IBC is dedicated to advancing the understanding of materials and process engineering to allow the consumer to benefit by either using the technology directly, or more likely, they’ll benefit by IBC offering manufacturing companies materials that allow for better, cost effective and faster production. The recent news further cements IBC’s reputation as a first-rate provider of advanced alloys, but the company has already garnered much admiration in the industry thanks to their productive relationship with Lockheed Martin. The American aerospace, defense, security and tech giant offered substantial support to IBC throughout the three-and-a-half year beryllium-aluminum alloy development process.
“Lockheed Martin has been a fantastic partner during this process,” says Dutton “They have worked with us to solve both production challenges and technological challenges, and simply put, we couldn’t ask for a better partner to work with. We’re hopeful that we’ll be able to build a long-term relationship with Lockheed Martin for the F-35 Fighter Jet and other Lockheed Martin programs.”
Last September, IBC received a purchase order from Lockheed Martin for a couple million dollars to supply cast components for the Electrical Optical Targeting System (EOTS) of their F-35. The first lots of those components have already been delivered, so we’ll soon have quantifiable evidence of the cost-savings provided by these beryllium-aluminum alloys. More specifically, IBC’s clients who opt to use these beryllium-aluminum alloys will find savings in both cost and lead-time.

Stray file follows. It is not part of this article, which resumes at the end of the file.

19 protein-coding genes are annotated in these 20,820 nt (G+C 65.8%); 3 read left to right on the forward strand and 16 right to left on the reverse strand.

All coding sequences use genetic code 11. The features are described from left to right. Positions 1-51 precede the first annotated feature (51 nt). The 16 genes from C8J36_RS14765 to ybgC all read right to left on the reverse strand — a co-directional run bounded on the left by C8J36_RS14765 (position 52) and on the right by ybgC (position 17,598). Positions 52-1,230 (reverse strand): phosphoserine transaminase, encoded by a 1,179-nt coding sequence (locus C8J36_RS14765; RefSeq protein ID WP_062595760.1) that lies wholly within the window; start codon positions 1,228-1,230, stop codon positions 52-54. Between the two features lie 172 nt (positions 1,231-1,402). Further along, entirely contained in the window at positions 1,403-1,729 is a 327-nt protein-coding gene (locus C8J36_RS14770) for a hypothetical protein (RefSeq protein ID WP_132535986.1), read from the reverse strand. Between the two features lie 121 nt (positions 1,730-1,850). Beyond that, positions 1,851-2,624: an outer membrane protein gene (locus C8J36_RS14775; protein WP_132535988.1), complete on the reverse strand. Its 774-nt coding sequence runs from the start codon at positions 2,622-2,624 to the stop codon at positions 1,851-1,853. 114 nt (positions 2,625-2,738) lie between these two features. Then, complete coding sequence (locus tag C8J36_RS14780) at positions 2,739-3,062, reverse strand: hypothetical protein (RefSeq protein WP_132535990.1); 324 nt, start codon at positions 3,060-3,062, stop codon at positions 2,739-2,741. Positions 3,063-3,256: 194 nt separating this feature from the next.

A Leading Role in the Materials Revolution
Prior to his role as IBC CEO, Dutton had already found a great deal of success as a business executive and investor. He also serves as director of several public and private and resource-focused Canadian companies, so he has a firm understanding of the industry, and he believes we’re on the verge of a “materials revolution.”
“In industrial and manufacturing circles, we’re seeing breakthroughs every day, in terms of processing and in terms of materials,” says Dutton. “Take Gorilla Glass for example. Five years ago, Gorilla Glass didn’t even exist, while today it’s utilized in virtually every commonly sold smartphone – everyone’s walking around with it right in their pocket. That’s just one example of the materials revolution. From automotive technologies to aerospace technologies to sporting goods like carbon-fiber bikes, all of these advances surround us due to a revolution in materials usage and materials manufacturing.”
At a time when many companies receive aerospace industry purchase orders but fail to deliver cost-effective results, it’s difficult to overstate the effects of IBC’s latest achievement. With their connection to global giants like Lockheed Martin and their proven engineering efficacy, don’t be surprised to see IBC continue to build a healthy lead in the industry for years to come.